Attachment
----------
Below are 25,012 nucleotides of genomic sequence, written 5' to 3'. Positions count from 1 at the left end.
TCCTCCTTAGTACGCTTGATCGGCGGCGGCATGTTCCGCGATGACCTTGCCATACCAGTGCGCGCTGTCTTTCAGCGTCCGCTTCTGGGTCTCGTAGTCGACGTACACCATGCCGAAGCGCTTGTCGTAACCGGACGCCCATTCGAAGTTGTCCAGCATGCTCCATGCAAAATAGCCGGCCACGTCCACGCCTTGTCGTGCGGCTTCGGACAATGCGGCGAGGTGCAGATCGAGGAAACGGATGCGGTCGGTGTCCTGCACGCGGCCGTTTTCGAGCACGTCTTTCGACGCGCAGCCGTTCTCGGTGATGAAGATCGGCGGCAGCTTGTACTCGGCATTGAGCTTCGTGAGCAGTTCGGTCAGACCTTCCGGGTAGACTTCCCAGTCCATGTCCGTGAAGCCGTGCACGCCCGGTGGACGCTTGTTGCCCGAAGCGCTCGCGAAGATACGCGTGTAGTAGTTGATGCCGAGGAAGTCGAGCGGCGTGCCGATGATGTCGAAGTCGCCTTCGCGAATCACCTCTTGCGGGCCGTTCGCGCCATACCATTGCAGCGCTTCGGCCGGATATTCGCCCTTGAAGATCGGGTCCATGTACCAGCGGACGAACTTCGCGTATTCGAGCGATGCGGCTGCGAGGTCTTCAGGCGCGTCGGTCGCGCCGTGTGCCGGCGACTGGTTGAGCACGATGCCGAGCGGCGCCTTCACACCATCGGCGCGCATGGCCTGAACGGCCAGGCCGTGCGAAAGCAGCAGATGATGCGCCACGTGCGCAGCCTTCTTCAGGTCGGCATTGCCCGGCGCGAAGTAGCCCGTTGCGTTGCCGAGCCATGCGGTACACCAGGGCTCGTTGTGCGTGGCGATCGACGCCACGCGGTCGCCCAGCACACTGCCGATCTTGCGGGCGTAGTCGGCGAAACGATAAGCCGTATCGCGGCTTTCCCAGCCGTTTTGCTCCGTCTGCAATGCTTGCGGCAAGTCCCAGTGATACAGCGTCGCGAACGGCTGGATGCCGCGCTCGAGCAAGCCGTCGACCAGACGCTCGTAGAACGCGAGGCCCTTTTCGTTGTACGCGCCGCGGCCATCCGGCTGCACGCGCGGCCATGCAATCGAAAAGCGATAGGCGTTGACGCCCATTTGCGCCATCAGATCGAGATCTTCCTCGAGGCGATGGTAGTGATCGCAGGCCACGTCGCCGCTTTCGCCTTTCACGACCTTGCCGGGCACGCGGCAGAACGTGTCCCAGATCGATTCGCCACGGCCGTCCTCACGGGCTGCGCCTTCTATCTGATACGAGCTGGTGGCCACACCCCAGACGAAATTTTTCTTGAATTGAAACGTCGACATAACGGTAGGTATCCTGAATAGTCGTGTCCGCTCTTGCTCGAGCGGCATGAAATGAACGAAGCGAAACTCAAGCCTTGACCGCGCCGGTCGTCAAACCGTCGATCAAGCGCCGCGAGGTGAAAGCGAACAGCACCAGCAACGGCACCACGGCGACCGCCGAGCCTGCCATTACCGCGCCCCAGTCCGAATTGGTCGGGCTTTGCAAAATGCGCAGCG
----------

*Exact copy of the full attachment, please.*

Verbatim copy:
Below are 25,012 nucleotides of genomic sequence, written 5' to 3'. Positions count from 1 at the left end.
TCCTCCTTAGTACGCTTGATCGGCGGCGGCATGTTCCGCGATGACCTTGCCATACCAGTGCGCGCTGTCTTTCAGCGTCCGCTTCTGGGTCTCGTAGTCGACGTACACCATGCCGAAGCGCTTGTCGTAACCGGACGCCCATTCGAAGTTGTCCAGCATGCTCCATGCAAAATAGCCGGCCACGTCCACGCCTTGTCGTGCGGCTTCGGACAATGCGGCGAGGTGCAGATCGAGGAAACGGATGCGGTCGGTGTCCTGCACGCGGCCGTTTTCGAGCACGTCTTTCGACGCGCAGCCGTTCTCGGTGATGAAGATCGGCGGCAGCTTGTACTCGGCATTGAGCTTCGTGAGCAGTTCGGTCAGACCTTCCGGGTAGACTTCCCAGTCCATGTCCGTGAAGCCGTGCACGCCCGGTGGACGCTTGTTGCCCGAAGCGCTCGCGAAGATACGCGTGTAGTAGTTGATGCCGAGGAAGTCGAGCGGCGTGCCGATGATGTCGAAGTCGCCTTCGCGAATCACCTCTTGCGGGCCGTTCGCGCCATACCATTGCAGCGCTTCGGCCGGATATTCGCCCTTGAAGATCGGGTCCATGTACCAGCGGACGAACTTCGCGTATTCGAGCGATGCGGCTGCGAGGTCTTCAGGCGCGTCGGTCGCGCCGTGTGCCGGCGACTGGTTGAGCACGATGCCGAGCGGCGCCTTCACACCATCGGCGCGCATGGCCTGAACGGCCAGGCCGTGCGAAAGCAGCAGATGATGCGCCACGTGCGCAGCCTTCTTCAGGTCGGCATTGCCCGGCGCGAAGTAGCCCGTTGCGTTGCCGAGCCATGCGGTACACCAGGGCTCGTTGTGCGTGGCGATCGACGCCACGCGGTCGCCCAGCACACTGCCGATCTTGCGGGCGTAGTCGGCGAAACGATAAGCCGTATCGCGGCTTTCCCAGCCGTTTTGCTCCGTCTGCAATGCTTGCGGCAAGTCCCAGTGATACAGCGTCGCGAACGGCTGGATGCCGCGCTCGAGCAAGCCGTCGACCAGACGCTCGTAGAACGCGAGGCCCTTTTCGTTGTACGCGCCGCGGCCATCCGGCTGCACGCGCGGCCATGCAATCGAAAAGCGATAGGCGTTGACGCCCATTTGCGCCATCAGATCGAGATCTTCCTCGAGGCGATGGTAGTGATCGCAGGCCACGTCGCCGCTTTCGCCTTTCACGACCTTGCCGGGCACGCGGCAGAACGTGTCCCAGATCGATTCGCCACGGCCGTCCTCACGGGCTGCGCCTTCTATCTGATACGAGCTGGTGGCCACACCCCAGACGAAATTTTTCTTGAATTGAAACGTCGACATAACGGTAGGTATCCTGAATAGTCGTGTCCGCTCTTGCTCGAGCGGCATGAAATGAACGAAGCGAAACTCAAGCCTTGACCGCGCCGGTCGTCAAACCGTCGATCAAGCGCCGCGAGGTGAAAGCGAACAGCACCAGCAACGGCACCACGGCGACCGCCGAGCCTGCCATTACCGCGCCCCAGTCCGAATTGGTCGGGCTTTGCAAAATGCGCAGCG